(4 / 5)
Fourth solo album from established British musician and artist Mike Ross. 10 tracks, all but one penned by Ross. Recorded in Brighton, produced by Mike.
Mr Ross sings lead vocals, plays electric and acoustic guitars, keyboards and organ, bass and percussion. There’s bass contributions from Ricky Kinrade, organ from Rob Millis and Stevie Watts. Drummer Darren Lee gets in on the act too.
If heavier, blues-fused old school rock is your bag, then this is for you. The guitar skills are top end. His vocal stands out more on some tracks than others next to the axe quality, but it’s all a very decent listen and worth the investment.
Two tracks already released from the album as singles, “None Of Your Business”, which dropped in August and prior to that, “The Loser”, in July. The latter nods to The Faces and particularly the late and great Ronnie Lane’s gorgeous solo work. Mike should do more of this stuff.
Durham-born Mike is known not only for his solo work, but as part of the rock trio HRH with Jack Hutchinson and Troy Redfern, who released their debut long player “Mahogany Drift” in 2018.
Mike’s solo debut “Spindrift” hit the streets in 2014, then “Jenny’s Place” in 2018, and the Nashville-recorded “The Clovis Limit Pt.1” in 2019.
On the new album, there’s light and shade between the ‘in-yer-face’ rockers and the more restrained moments, where the tracks showcase Mike’s serving of the song and “less is more” approach to the guitar parts. Then when he does let fly on his chosen instrument, you know about it!
Early Stones-ish “Hammer” at track four is a nice job, penned by Paul Dent, slowing things down for the first time on the album. Strong vocals from Mike. “Tell Jerry” is the first of two instrumentals of the set. Allman Brothers’ “Jessica” vibes on the lovely, twin guitar-soaked second instrumental “Unforgiven”. Sweet as…..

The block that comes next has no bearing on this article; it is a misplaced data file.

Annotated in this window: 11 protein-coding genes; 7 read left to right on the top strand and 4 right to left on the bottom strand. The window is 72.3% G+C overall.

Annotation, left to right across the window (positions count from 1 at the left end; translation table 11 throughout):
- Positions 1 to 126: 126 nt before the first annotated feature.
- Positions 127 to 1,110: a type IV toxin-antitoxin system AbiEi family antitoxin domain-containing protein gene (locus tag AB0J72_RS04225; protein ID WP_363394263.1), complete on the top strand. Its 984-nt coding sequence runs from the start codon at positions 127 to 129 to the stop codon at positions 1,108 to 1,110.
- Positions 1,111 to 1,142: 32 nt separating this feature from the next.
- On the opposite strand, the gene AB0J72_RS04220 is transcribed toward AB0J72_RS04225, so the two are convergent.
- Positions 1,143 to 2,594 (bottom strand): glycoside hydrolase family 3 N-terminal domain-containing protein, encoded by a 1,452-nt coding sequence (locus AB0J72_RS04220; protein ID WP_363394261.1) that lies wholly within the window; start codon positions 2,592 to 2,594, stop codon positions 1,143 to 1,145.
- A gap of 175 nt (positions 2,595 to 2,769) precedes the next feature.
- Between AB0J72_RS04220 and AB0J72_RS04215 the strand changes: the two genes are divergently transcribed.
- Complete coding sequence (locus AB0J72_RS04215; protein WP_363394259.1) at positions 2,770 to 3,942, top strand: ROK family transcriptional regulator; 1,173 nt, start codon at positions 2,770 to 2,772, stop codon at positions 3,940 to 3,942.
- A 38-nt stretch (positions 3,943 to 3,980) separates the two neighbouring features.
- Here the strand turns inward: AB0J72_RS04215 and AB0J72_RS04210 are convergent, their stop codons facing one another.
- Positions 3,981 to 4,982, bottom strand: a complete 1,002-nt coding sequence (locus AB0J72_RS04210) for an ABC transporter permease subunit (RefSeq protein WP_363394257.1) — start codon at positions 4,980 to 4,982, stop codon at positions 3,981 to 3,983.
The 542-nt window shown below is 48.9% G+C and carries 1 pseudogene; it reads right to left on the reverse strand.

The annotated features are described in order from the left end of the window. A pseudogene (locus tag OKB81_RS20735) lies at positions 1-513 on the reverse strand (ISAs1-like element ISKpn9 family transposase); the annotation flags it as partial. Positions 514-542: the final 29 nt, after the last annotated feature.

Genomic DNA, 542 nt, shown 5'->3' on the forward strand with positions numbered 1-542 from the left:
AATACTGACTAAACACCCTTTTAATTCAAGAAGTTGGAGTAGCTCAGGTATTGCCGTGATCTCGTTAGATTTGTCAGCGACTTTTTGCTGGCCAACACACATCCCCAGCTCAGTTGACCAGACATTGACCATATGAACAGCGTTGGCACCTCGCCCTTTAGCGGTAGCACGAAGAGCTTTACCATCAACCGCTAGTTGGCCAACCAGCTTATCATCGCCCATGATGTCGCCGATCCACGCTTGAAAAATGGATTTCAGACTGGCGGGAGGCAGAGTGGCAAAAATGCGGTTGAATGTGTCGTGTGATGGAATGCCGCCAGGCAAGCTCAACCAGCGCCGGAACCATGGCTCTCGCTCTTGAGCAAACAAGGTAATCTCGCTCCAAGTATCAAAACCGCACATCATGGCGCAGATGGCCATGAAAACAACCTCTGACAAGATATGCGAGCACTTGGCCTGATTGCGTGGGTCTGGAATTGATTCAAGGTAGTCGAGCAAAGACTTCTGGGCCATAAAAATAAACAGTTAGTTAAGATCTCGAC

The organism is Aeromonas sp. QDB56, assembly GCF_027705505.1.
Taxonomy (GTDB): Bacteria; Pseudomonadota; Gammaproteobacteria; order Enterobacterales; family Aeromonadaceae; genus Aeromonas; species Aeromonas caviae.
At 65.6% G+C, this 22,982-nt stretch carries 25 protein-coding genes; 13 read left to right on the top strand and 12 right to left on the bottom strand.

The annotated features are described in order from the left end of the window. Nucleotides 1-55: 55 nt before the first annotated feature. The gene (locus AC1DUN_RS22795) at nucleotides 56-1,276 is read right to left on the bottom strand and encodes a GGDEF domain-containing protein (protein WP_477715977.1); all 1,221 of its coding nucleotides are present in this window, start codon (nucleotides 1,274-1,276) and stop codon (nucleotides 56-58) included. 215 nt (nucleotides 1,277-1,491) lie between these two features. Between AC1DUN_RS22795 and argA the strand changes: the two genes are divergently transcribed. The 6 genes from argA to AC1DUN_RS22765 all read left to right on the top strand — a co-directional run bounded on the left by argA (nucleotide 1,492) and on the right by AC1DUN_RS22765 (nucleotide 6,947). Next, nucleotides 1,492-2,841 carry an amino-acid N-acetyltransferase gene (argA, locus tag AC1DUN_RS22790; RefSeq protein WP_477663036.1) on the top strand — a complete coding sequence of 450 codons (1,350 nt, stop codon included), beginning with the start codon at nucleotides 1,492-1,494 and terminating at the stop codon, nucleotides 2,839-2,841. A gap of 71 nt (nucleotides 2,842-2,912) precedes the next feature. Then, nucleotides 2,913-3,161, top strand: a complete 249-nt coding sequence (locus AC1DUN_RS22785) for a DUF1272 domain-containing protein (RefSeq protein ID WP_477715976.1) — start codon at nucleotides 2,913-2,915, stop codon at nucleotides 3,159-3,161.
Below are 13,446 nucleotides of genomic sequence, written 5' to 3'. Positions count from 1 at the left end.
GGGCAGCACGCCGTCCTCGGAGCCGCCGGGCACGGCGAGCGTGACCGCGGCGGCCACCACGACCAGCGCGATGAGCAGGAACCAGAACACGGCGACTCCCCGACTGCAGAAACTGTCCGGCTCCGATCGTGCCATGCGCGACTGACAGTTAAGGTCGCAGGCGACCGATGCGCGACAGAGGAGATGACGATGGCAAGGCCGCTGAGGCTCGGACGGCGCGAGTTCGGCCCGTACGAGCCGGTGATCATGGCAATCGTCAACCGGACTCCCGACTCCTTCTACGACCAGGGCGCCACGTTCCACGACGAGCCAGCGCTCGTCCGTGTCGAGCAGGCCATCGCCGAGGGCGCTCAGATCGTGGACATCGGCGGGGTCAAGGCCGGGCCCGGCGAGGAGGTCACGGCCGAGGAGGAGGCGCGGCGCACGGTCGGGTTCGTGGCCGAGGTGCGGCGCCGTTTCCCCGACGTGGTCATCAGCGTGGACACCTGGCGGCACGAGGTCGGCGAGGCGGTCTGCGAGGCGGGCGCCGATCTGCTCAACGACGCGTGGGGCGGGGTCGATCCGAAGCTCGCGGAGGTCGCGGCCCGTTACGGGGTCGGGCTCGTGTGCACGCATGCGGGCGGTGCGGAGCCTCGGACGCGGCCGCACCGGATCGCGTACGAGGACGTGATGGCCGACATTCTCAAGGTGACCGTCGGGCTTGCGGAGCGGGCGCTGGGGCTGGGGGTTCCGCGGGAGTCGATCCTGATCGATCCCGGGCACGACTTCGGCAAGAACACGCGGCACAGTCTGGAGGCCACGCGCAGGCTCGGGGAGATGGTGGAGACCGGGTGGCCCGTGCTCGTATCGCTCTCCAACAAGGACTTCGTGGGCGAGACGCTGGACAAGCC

Free and Bad Company nods on the penultimate track, “Don’t Say A Word”, one of the best cuts here and bound to become a popular staple of his live set, once there’s a live scene to go back to!
Closer “Shoot If You Run” is a commercial, powerful and menacing mid-tempo rock track that builds as it progresses – with a hook that’ll get ya! But….it ends properly at 4.40 and then there is almost another five minutes of snippets of guitar “atmospherics” and “noodling”.
Plus, what sounds like an old US radio broadcast from the war years. Not until 9.14 does the the track stop. But, if you can endure that weird stuff, you find a hidden 11th track…Maybe it was a test?
Hidden away is another version of “Unforgiven”, with “(Ramport Transition)” added to the title. This bonus track does not appear on the CD’s track listing. It is more synthy and less guitar-centric than the previous version. The first one is in the Southern Rock lane and this one is far more Prog Rock. Quite Yes-like, with some very nice harmony vocals.
There’s “more of everything” here than his previous releases, says Mike. More vocals, more guitars, more synths and more percussion. Not heard ’em, so cannot comment. Only heard the HRH album and brace of singles from this record when it comes to Mike Ross.
But for a set of songs and recordings that are 99% Mike Ross doing everything, this is pretty impressive stuff and will surely gain Mike a fair few new social media friends….. Most of whom will probably have a spare room or a garage full of guitars, amps and Fender/Gibson swag.
But there’s more to this man and this album than the skill in his hands and fingers that he is perhaps mainly known for. The song writing, the delivery and the production values here are as important as the super fretboard action.
If some big name stadium rock act ever loses their singer and their guitarist and is seeking replacements, I think they could probably save a wage packet and hire this guy for both jobs. He might well take some decent songs with him, too!
By Simon Redley
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